This NPR story summarizes both arguments: the ad producers point out that Georgia has the second-highest rate of childhood obesity and argue that the harsh tone is necessary for parents who are in denial about their kids' weight and its potential health effects. Others believe the tone of the ads might hurt kids who are already stigmatized for their weight. I’ve written before about what I make of the health-communication research about scare tactics in these types of ads. This controversy raises that and other issues, many of which are important for Christians.

Of course Christians should be concerned about what experts have called a health crisis. When Paul wrote, “Don’t you know that your bodies are temples of the Holy Spirit?” he wasn’t addressing obesity, but it seems to apply. We should care for our bodies because they are given to us by God. We should be concerned with helping others to stay healthy as well.

We must also be careful, though, to not make people who are already alienated by society feel worse. We should also avoid emphasizing thinness as the only sign of healthfulness, which can encourage eating disorders and exercise disorders or just too much focus on our own and others' appearance. TC contributor Caryn Rivadeniera wrote about that very issue last year at Hermeneutics. We need to be careful to balance helping people feel they can take control of their weight by changing their habits and not making people feel ashamed about their bodies. I worry these Georgia ads lean too hard on making kids and parents feel ashamed.

Additionally, when a problem like childhood obesity grows at the rate it has in contemporary America, it's necessary to think about whether our societal sins contribute more than individual choices. It's unlikely that so many people have just gotten lazier or more indulgent; at least some of the problem is likely a result of culture or environment.

Given my history with obesity, it should be unsurprising that I have something to say here. Those latter two paragraphs contain some important points, but even they reveal a weakness in how Christians approach things. We struggle somehow to make what is important to us "a spiritual thing" because we want God to influence all that we do. But that often results in over-think.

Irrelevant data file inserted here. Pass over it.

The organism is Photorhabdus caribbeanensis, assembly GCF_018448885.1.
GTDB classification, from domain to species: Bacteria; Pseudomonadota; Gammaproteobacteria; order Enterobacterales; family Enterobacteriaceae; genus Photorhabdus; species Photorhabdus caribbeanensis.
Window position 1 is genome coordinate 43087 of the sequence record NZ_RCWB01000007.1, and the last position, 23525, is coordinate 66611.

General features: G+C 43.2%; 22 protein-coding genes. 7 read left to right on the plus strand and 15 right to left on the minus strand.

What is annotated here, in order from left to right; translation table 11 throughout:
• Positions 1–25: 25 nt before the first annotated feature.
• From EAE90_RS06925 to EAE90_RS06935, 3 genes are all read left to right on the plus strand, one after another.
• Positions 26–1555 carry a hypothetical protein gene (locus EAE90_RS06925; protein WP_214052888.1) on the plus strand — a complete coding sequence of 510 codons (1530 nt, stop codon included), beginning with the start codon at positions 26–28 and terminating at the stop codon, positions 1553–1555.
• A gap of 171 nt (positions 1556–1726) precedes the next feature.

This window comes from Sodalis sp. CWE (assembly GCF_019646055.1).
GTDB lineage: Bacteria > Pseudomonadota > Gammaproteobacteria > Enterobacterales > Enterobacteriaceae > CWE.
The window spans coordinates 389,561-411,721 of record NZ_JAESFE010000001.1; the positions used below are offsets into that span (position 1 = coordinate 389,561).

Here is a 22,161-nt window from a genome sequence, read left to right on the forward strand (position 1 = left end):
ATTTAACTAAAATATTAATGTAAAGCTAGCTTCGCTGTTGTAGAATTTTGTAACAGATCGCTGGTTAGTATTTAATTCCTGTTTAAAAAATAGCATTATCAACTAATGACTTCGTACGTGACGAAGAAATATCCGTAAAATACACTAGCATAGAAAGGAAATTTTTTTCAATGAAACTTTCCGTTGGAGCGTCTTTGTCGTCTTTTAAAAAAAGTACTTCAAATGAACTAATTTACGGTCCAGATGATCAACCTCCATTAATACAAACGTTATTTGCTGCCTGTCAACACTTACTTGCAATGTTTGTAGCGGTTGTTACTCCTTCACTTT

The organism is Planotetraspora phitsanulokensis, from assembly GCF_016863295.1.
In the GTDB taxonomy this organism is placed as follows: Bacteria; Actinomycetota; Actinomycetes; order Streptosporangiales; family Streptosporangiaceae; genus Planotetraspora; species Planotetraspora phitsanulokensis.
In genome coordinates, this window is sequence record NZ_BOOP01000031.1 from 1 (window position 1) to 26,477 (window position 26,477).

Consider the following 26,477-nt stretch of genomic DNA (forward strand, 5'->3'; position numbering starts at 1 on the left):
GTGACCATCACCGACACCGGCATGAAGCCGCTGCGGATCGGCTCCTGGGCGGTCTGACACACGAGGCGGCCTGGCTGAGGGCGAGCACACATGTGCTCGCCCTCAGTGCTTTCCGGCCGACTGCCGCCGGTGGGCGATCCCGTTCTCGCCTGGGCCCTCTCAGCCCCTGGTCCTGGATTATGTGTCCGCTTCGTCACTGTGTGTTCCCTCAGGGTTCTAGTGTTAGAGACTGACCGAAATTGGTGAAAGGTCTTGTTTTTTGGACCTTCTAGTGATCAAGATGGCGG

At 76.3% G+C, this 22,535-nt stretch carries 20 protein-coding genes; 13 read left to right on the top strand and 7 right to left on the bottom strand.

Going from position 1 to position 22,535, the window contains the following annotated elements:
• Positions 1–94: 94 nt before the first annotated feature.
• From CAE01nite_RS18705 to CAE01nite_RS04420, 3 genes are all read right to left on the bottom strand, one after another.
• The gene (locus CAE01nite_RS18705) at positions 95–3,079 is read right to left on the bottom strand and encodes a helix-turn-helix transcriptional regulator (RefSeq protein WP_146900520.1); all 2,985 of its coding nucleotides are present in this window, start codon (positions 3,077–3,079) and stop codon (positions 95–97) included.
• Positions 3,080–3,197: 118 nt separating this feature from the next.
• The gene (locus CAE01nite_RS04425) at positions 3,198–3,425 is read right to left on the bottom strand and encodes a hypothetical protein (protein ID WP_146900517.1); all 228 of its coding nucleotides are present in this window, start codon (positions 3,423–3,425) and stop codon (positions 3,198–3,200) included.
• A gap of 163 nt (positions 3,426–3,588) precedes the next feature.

Serious obesity is a result of food being TOO important. When we spiritualize it,we give it greater importance, not lesser - That's compounding an already huge problem. It was when I made my weight a "merely physical" thing that I could start to get it under control. Weight is an emotional/spiritual thing only if we make it such - i the end it is just physics and chemistry - fuel in, energy out.

Which takes me back to this woman's point about shame. Most people are upset about someone else's weight becasue a) they are concerned about the individual's health, or b) the others weight is an inconvenience (Airplane example). Some might argue that a) is a "Christian" motivation and b) is selfish. I would contend both are selfish - in both directions. A person can choose to be as healthy or unhealthy as they wish, at least if we believe in free will. If I choose ill-health that causes pain to my loved one who do not want to be without me - I am selfish. However, when I am told I have weight problem, or other formulations of same - those who love me are pressing on me their fear of emotional loss. They are not just concerned about me, they are concerned about their potential loss. They are selfish.

The airplane example should be self-explanitory - I am selfish for demanding more seat than you and you are selfish for being less than kind about it (and trust people almost universally are.)

So what we see here is that the problem is not really the obesity - it is the selfishness. Now that is a spiritual issue!